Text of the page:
Projects of all kind have become an important part of running and shaping business in all industries. These investments often have a very critical influence to an organization and its business. Therefore, success or failure of those projects might influence significantly the further success of an organization. Knowing that it is astonishing how many companies start such projects without proper guidance and project management knowledge. Particularly, the failure of many large scale projects is then inevitable. Reasons for unsuccessful projects are manifold and documented in many publications and studies.The "LargeProject-LevelModel (LPLM©)" is designed to avoid such project failures. The model structures a LSP in an organized way and it takes many levels, relations and dependencies into account. Defining all of these facts is usually done by the project manager. The LPLM© supports the manager by laying a foundation that incorporates the view of the upper management as well as the inputs for the project teams. Combining both sides of a project ensures the right view to all challenges around a LSP. Basically, a LSP should be structured in three level as shown below.

LPLM - Large Project Level Model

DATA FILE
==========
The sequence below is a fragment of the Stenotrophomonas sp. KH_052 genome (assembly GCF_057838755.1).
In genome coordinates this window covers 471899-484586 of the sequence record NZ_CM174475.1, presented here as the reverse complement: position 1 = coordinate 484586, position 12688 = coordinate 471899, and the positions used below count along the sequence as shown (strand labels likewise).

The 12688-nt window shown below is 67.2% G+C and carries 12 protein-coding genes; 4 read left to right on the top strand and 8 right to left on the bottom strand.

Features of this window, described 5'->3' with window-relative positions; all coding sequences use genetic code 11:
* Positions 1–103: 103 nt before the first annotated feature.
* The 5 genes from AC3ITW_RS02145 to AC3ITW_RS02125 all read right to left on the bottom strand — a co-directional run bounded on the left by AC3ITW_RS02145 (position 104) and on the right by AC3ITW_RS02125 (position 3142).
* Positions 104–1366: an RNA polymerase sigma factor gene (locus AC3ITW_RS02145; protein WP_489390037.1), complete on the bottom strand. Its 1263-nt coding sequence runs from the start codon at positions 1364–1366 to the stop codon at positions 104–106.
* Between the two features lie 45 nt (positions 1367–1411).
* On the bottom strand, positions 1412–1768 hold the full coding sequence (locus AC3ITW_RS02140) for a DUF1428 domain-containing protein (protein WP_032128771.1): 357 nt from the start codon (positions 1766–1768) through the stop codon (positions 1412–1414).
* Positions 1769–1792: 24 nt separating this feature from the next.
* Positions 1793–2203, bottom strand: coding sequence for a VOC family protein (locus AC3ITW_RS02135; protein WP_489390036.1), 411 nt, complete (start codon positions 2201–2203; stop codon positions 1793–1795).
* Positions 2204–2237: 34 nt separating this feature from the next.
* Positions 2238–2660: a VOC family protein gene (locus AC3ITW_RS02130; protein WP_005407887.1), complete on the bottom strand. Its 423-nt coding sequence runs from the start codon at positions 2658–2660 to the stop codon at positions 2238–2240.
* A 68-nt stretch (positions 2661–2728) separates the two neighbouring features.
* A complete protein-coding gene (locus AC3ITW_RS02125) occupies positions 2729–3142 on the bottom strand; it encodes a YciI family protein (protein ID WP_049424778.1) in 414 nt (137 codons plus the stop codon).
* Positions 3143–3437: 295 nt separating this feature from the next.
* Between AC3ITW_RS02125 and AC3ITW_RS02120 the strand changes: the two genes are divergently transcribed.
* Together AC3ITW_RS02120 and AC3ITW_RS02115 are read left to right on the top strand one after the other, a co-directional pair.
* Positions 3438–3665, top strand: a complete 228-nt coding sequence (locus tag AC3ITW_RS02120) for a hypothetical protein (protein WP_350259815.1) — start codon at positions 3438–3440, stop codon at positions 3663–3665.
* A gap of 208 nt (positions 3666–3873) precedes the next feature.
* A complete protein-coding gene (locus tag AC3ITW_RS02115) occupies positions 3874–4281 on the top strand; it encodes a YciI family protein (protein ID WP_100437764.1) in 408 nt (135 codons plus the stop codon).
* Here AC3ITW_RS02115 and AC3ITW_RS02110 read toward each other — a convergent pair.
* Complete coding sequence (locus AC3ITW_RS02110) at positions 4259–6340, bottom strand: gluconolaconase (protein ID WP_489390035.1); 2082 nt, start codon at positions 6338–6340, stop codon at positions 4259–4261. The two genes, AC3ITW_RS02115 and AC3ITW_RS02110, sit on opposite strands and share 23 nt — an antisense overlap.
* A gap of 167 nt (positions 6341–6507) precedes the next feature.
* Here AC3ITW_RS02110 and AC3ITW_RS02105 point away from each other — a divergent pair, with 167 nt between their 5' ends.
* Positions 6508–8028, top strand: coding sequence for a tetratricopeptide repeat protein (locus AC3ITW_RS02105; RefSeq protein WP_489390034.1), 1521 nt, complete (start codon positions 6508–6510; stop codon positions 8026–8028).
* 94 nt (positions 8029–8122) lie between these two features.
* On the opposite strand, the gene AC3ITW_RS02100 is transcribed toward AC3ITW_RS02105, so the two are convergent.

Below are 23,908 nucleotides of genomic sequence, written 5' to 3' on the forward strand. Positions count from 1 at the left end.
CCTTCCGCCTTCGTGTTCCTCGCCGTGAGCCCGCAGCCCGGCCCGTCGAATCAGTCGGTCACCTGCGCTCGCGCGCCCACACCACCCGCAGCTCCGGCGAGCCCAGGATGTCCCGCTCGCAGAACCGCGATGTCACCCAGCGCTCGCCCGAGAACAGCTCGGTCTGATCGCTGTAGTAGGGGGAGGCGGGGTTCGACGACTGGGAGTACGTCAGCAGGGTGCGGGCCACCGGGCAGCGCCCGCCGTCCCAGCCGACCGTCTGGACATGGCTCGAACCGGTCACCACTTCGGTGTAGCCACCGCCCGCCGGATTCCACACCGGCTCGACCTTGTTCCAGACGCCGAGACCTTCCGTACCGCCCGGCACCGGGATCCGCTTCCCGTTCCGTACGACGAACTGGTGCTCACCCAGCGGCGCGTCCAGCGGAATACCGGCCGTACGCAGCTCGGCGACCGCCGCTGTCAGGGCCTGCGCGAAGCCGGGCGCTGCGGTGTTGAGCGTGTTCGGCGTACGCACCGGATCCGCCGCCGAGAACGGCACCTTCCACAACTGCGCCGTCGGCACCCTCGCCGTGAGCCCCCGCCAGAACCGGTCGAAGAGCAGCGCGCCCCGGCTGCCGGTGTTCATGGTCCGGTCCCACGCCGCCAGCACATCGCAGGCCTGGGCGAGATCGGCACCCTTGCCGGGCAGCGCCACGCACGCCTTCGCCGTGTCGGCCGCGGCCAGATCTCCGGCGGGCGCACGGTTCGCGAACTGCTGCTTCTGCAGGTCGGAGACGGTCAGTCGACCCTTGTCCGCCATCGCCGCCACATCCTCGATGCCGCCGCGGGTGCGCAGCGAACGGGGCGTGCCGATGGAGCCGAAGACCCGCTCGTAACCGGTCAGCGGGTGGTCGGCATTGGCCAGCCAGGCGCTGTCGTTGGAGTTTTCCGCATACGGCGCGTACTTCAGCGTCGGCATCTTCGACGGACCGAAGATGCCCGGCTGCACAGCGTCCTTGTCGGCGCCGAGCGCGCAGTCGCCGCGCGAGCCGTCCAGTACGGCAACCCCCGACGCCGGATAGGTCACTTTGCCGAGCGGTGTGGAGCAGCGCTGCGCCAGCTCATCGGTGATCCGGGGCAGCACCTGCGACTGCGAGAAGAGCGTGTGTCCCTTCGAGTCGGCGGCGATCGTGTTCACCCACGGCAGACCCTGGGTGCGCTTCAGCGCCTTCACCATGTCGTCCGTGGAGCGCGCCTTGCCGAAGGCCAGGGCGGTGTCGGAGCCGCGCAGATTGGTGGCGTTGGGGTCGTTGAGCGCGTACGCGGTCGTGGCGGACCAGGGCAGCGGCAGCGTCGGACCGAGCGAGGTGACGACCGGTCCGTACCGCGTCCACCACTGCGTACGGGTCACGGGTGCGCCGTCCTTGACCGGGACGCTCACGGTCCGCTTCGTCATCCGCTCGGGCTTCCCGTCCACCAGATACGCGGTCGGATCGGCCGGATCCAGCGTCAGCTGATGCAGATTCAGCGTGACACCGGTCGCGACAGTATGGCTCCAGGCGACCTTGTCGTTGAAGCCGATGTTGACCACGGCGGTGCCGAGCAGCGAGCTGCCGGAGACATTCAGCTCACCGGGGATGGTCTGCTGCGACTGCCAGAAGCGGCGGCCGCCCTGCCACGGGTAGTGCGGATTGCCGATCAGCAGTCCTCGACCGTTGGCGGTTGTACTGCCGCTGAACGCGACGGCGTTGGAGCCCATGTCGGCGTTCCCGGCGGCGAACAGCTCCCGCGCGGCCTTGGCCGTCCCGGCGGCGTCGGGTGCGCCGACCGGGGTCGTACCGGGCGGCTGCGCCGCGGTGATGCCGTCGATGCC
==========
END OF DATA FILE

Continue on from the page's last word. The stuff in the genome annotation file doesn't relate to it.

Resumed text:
LPLM - Large Project Level Model

The reason for the creating such a level based comes from the situation that many projects need a proper break down to be managed easily. Some of these factors are:

  • Large projects are often embedded in manifold management structures.
  • Accurate cost and schedule predictions are unlikely at the beginning.
  • All plans are be developed in multiple iterations and consider many influences.
  • The project success and therefore the risk management is very crucial for the executing organization.
  • Any changes must be assessed thoroughly to judge the business impact.

The following pages show how to deal with these - and other important - tasks when running a Large Scale Project. Some of these essential topics are:

The input for all these topics has been derived from many different projects. The majority of them were very large software projects which may serve as template for many other industries because of their complexity. Additionally, software is often developed in shoring models that require a meticulous approach in terms of governance, planning, risk and other project areas. All information about large projects are not designed to serve as an input to programs because those usually follow a different approach. Nevertheless, there are some overlaps that will be described whenever it may be helpful.